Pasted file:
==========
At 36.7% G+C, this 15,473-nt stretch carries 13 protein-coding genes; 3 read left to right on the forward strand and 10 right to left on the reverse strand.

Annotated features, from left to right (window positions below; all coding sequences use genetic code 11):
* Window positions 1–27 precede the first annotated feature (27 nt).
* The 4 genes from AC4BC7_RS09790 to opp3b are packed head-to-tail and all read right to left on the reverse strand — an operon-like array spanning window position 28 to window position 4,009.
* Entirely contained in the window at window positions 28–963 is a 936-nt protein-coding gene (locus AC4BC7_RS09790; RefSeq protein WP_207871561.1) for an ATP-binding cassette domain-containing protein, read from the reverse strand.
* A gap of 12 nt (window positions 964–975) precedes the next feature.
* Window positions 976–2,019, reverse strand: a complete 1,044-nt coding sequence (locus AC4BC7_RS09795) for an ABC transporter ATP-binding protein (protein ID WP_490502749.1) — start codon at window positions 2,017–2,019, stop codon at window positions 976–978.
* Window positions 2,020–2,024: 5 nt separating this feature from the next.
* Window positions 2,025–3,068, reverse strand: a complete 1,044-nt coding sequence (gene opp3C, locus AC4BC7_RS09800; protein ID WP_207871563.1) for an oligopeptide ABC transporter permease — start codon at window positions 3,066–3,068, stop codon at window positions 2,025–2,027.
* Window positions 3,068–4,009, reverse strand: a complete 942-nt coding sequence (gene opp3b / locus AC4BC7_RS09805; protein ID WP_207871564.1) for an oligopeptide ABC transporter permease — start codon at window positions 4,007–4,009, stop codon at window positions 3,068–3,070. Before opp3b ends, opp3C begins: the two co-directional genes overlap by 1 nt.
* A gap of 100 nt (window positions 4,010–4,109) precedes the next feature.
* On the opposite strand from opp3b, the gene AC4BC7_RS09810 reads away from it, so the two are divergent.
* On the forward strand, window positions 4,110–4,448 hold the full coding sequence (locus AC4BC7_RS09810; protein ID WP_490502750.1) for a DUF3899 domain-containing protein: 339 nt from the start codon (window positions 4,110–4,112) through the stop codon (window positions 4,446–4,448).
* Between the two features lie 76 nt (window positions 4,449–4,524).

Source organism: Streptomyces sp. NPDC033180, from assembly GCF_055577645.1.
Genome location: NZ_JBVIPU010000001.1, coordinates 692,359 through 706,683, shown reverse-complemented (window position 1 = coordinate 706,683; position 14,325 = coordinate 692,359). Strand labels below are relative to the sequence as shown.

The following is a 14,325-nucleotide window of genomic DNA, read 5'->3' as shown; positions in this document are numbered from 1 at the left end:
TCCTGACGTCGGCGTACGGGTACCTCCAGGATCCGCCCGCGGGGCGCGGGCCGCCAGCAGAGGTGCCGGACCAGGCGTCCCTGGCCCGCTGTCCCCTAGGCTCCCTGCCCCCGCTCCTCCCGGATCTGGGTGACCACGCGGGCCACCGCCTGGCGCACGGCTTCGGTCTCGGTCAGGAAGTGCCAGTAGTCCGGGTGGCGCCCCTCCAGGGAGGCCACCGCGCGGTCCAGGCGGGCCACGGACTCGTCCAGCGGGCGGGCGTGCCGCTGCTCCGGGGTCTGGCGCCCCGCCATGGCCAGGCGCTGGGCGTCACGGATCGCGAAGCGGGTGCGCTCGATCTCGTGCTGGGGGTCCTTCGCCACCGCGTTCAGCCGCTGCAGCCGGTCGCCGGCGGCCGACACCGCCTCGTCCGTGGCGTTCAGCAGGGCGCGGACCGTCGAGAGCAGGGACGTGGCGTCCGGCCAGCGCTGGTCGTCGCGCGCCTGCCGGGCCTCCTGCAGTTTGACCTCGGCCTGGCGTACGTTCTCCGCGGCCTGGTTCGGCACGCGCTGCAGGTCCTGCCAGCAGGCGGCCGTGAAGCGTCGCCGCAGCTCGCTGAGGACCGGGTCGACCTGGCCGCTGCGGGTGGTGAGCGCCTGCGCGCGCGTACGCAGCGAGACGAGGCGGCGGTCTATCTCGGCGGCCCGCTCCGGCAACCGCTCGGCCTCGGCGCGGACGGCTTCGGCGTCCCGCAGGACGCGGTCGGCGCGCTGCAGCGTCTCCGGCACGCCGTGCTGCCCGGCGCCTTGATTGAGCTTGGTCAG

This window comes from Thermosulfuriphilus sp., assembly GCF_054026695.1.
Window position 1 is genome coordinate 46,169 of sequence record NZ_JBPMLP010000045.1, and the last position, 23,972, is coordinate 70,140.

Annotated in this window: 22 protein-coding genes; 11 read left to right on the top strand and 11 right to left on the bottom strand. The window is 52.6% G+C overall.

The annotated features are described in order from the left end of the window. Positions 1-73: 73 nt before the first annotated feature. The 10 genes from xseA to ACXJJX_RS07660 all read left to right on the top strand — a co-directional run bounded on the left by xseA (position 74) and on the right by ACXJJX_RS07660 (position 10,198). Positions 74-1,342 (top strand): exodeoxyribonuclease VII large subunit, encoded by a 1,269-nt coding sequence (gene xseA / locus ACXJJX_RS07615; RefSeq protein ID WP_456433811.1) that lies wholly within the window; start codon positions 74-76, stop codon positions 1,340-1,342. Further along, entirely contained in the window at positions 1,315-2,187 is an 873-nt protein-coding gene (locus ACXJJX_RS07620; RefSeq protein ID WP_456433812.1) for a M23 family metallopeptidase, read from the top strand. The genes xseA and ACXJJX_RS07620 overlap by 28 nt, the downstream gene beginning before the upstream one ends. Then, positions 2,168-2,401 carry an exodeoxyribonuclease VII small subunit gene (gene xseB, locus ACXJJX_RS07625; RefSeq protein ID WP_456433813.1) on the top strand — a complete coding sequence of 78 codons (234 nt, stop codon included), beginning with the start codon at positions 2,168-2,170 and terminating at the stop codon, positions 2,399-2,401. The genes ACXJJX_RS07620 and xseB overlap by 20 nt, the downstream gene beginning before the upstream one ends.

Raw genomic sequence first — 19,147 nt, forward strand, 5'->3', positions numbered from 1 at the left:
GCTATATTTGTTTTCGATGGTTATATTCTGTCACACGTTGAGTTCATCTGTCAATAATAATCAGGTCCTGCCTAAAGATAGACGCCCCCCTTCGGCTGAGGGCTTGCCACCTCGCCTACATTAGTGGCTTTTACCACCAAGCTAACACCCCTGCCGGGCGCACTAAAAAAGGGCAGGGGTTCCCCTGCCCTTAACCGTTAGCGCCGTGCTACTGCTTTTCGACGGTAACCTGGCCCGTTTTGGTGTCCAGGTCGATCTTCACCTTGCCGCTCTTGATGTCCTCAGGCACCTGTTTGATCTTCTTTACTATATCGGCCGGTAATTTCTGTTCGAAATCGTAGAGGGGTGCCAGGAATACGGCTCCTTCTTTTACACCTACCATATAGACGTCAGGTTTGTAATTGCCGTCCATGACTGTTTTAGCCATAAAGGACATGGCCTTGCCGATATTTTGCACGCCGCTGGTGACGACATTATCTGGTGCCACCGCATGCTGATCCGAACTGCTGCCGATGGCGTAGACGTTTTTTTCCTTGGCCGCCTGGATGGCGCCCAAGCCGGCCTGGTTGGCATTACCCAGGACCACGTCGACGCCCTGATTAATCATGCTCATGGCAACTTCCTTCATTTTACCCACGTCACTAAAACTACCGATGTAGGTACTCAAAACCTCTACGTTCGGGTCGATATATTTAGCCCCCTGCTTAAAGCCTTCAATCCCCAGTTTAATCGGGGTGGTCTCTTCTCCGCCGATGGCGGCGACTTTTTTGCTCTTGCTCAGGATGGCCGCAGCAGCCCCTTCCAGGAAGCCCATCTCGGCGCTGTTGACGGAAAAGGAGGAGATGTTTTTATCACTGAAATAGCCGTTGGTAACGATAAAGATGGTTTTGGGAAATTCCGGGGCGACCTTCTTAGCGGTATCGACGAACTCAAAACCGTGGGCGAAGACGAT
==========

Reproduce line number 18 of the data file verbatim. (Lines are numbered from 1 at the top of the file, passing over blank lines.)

TCCTGACGTCGGCGTACGGGTACCTCCAGGATCCGCCCGCGGGGCGCGGGCCGCCAGCAGAGGTGCCGGACCAGGCGTCCCTGGCCCGCTGTCCCCTAGGCTCCCTGCCCCCGCTCCTCCCGGATCTGGGTGACCACGCGGGCCACCGCCTGGCGCACGGCTTCGGTCTCGGTCAGGAAGTGCCAGTAGTCCGGGTGGCGCCCCTCCAGGGAGGCCACCGCGCGGTCCAGGCGGGCCACGGACTCGTCCAGCGGGCGGGCGTGCCGCTGCTCCGGGGTCTGGCGCCCCGCCATGGCCAGGCGCTGGGCGTCACGGATCGCGAAGCGGGTGCGCTCGATCTCGTGCTGGGGGTCCTTCGCCACCGCGTTCAGCCGCTGCAGCCGGTCGCCGGCGGCCGACACCGCCTCGTCCGTGGCGTTCAGCAGGGCGCGGACCGTCGAGAGCAGGGACGTGGCGTCCGGCCAGCGCTGGTCGTCGCGCGCCTGCCGGGCCTCCTGCAGTTTGACCTCGGCCTGGCGTACGTTCTCCGCGGCCTGGTTCGGCACGCGCTGCAGGTCCTGCCAGCAGGCGGCCGTGAAGCGTCGCCGCAGCTCGCTGAGGACCGGGTCGACCTGGCCGCTGCGGGTGGTGAGCGCCTGCGCGCGCGTACGCAGCGAGACGAGGCGGCGGTCTATCTCGGCGGCCCGCTCCGGCAACCGCTCGGCCTCGGCGCGGACGGCTTCGGCGTCCCGCAGGACGCGGTCGGCGCGCTGCAGCGTCTCCGGCACGCCGTGCTGCCCGGCGCCTTGATTGAGCTTGGTCAG